Q. Do tell us more about the type of content you publish.

A. I write mostly about the women I meet in the protests. These are women I learn from and I am inspired by – some of them are farm leaders. Some are women who have joined the movement for the first time. Some are from the labour movements. But at Karti Dharti we also invite the women themselves to write about their journeys. Many of them could be housewives talking about how the protests turned them into political animals, about their fight with patriarchy in farming communities or about their ideas of peasantry in Punjabi culture. In our first edition, we wrote about the Dalit labour activist who the police had arrested and allegedly sexually assaulted in prison. 

Q. Why did you feel the need to start Karti Dharti?

A. I work full-time as a cyber security analyst and this is my first time doing independent journalism. I have been writing for The Caravan and The Wire, and although I appreciate the platform I got on various digital outlets, there were so many stories that went unheard. 

I realised that I would not be able to tell all those stories unless I published them myself. When I began going to the protests, I got in touch with a lot of people in the villages, including women farmers, Dalit labourers, women whose husbands died by suicide because they could not repay farm debts and others.

When the protesters entered New Delhi and there was some violence, independent journalists were attacked. That’s when I decided we needed a platform of our own. That’s how we decided to start Karti Dharti to do three things.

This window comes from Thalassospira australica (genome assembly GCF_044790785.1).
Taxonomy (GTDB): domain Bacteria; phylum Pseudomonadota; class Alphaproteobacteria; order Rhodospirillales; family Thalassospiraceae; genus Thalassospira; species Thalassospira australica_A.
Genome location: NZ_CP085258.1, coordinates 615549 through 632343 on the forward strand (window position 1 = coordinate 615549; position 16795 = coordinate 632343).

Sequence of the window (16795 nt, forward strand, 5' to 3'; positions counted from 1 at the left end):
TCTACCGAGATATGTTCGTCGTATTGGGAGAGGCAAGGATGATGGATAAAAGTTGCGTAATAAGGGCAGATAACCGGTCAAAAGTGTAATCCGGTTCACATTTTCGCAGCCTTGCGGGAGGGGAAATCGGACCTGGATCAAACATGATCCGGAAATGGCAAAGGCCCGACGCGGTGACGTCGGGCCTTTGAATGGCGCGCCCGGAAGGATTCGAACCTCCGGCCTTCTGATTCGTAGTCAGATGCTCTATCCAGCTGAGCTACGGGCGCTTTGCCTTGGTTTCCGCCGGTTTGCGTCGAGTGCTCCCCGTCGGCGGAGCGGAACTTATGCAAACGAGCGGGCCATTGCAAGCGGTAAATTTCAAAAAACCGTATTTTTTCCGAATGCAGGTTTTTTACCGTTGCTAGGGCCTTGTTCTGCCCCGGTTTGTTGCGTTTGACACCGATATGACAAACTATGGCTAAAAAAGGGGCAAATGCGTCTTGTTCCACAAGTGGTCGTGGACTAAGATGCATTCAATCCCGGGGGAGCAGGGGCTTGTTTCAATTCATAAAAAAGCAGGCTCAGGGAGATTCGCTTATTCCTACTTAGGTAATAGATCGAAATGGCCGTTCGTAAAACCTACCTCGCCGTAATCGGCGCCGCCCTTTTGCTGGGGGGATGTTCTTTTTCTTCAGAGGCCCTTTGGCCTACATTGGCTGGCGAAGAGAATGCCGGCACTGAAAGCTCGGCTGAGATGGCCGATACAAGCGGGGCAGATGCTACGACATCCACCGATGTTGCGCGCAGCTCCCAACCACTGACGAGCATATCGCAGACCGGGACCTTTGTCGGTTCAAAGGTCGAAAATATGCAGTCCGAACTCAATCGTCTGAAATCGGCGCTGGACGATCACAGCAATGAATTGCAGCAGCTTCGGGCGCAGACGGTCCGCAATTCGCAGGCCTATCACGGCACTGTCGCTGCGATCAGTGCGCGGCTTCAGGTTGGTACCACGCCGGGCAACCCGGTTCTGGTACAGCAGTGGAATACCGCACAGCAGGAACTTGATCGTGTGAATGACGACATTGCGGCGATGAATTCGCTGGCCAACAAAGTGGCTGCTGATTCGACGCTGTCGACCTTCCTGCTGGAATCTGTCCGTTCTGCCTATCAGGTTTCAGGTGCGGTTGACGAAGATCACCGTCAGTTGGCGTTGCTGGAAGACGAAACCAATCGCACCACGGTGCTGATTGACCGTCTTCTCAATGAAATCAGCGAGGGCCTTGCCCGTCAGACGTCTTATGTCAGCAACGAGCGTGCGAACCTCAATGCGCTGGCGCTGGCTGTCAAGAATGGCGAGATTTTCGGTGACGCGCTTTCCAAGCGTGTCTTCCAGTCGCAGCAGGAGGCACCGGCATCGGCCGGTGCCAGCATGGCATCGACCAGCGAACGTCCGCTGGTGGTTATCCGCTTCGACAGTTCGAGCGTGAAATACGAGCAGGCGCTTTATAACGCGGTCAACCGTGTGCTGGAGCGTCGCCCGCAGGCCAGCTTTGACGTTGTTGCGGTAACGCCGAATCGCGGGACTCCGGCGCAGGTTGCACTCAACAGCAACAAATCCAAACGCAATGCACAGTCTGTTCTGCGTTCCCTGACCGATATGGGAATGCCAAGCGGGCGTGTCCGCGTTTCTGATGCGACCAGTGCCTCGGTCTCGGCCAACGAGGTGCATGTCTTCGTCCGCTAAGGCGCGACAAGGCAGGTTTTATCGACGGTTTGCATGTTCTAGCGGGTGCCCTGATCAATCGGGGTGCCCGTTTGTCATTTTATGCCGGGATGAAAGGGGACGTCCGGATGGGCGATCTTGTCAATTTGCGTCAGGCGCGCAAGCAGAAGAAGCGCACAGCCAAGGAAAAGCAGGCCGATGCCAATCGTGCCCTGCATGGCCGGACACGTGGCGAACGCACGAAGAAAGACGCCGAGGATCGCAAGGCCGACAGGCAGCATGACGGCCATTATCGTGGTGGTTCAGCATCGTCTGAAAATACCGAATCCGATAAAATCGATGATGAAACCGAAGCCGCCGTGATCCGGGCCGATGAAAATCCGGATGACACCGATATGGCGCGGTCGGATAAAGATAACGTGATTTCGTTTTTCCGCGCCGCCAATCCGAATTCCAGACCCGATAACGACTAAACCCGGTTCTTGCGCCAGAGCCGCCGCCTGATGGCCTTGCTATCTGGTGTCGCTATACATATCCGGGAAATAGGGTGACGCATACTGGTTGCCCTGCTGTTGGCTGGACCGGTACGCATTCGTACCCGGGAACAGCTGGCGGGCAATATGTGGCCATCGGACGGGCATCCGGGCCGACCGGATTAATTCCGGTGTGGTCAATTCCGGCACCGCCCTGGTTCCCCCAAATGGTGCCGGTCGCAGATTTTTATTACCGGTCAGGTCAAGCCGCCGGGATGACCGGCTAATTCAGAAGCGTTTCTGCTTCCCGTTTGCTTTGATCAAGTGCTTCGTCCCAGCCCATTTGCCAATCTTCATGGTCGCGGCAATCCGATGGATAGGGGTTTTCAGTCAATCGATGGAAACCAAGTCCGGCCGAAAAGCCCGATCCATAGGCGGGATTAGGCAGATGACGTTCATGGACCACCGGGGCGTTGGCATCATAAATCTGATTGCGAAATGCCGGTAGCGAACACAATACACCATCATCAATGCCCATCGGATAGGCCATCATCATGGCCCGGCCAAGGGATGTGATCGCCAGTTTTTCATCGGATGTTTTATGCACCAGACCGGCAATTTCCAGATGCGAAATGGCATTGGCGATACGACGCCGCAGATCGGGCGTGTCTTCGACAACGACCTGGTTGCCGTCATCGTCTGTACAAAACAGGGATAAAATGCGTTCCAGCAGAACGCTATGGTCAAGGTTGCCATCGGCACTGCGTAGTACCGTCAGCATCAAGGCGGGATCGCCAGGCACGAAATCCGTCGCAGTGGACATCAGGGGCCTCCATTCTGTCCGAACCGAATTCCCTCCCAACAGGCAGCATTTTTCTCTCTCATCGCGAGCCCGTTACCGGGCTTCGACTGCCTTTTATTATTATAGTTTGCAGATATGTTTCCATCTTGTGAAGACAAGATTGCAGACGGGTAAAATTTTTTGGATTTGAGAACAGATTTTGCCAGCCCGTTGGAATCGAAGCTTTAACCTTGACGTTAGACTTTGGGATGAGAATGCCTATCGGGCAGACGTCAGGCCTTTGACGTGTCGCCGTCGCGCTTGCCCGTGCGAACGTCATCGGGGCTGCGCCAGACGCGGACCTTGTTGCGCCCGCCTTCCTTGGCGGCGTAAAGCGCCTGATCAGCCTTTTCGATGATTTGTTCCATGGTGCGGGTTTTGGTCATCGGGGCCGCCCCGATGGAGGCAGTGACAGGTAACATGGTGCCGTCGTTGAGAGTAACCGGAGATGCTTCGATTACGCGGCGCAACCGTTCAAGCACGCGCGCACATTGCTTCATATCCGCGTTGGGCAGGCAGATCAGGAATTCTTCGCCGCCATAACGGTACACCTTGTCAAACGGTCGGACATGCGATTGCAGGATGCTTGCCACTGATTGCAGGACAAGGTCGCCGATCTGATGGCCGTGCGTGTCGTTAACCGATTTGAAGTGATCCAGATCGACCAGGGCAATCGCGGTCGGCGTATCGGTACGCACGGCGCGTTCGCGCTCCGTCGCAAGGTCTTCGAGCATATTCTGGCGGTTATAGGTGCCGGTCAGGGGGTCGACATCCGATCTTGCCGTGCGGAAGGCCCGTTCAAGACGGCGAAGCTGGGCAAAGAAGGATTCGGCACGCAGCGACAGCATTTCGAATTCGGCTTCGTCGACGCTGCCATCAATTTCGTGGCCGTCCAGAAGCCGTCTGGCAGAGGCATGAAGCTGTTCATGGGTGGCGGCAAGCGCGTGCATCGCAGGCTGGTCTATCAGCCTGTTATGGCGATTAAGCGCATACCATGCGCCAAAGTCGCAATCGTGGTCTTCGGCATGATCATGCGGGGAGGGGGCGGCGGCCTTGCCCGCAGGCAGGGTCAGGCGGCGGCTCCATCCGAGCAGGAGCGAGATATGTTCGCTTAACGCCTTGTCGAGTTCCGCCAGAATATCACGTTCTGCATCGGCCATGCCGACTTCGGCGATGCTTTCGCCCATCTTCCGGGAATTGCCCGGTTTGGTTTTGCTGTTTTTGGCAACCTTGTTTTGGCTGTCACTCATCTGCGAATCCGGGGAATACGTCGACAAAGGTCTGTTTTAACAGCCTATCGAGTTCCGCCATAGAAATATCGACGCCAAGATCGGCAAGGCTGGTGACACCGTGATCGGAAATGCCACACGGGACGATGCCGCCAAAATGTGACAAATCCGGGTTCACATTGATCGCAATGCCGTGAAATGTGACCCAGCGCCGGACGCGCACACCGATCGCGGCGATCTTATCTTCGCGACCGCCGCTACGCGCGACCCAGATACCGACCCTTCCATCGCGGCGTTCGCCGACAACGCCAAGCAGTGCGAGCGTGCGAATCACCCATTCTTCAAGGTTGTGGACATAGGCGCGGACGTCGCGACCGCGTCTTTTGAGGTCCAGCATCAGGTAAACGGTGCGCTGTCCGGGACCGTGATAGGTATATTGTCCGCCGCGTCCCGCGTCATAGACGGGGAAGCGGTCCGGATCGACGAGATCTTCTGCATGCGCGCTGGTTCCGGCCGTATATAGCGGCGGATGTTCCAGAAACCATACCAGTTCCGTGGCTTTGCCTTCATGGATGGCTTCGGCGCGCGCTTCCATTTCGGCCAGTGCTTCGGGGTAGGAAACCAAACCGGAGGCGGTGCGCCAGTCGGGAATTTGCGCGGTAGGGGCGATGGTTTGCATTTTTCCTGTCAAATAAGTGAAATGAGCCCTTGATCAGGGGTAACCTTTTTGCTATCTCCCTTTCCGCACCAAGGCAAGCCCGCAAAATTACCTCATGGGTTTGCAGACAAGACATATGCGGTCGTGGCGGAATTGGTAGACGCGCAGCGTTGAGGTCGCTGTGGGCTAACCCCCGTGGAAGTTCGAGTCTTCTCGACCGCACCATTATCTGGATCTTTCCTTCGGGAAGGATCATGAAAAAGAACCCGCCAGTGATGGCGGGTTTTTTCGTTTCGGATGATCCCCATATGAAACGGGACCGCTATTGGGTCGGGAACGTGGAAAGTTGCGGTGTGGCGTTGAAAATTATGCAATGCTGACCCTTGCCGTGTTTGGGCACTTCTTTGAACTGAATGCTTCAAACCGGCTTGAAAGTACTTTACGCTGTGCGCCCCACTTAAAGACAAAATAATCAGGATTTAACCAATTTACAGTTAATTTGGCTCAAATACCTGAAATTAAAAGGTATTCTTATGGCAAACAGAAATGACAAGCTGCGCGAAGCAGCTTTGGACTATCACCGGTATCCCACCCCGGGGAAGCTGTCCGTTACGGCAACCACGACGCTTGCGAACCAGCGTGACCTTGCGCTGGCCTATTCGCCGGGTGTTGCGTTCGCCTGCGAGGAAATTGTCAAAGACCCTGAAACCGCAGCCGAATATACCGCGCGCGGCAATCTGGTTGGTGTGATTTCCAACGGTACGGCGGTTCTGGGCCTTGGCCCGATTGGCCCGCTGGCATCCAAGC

First, to give space to those who are not heard. Second, to throw a challenge to the state of society today. Third, to capture the political awareness that was happening on the ground. We wanted to capture the evolution of not just rural women, but also of women from urban areas.  

Q. How do you see the protests right now? 

A. Since October, I am seeing a subtext to these protests. The subtext is the bigger political awareness that people are gaining. This is the kind of learning that cannot be unlearnt, especially among women.

The lesson is that the real power is in their hands if they are organised and disciplined. That the leaders who are ruling India are not that powerful. That if people get together, they can bring about change in laws and policies. That is the subtext to the repeal of the farm laws.

When the farm laws are repealed, the focus of these protests will go away but we will be left with this subtext. That’s where we want to go with Karti Dharti too. We want to keep those narratives going and not let them die out. 

We want to talk about the bigger changes our society needs. People are politically aware now. They want to know more. They are disciplined. This is the time to keep on with the initiative. 

Q. How important is it for the movement to get international attention?

A. It is very important to be recognised worldwide. I like the timing for when international celebrities jumped in, it came on Feb 1 when twitter accounts of so many people were suspended. On February 3, Rihanna tweeted and then Greta Thunberg. You can silence the local voices, because you think Twitter is a platform that can be controlled by the national government. But you realise people beyond the Indian boundaries are keeping an eye. 

Raksha Kumar is a freelance journalist, with a specific focus on human rights. Since 2011, she has reported from 12 countries across the world for outlets such as 'The New York Times', BBC, the 'Guardian', 'TIME', 'South China Morning Post' and 'The Hindu'. Samples of her work can be found here.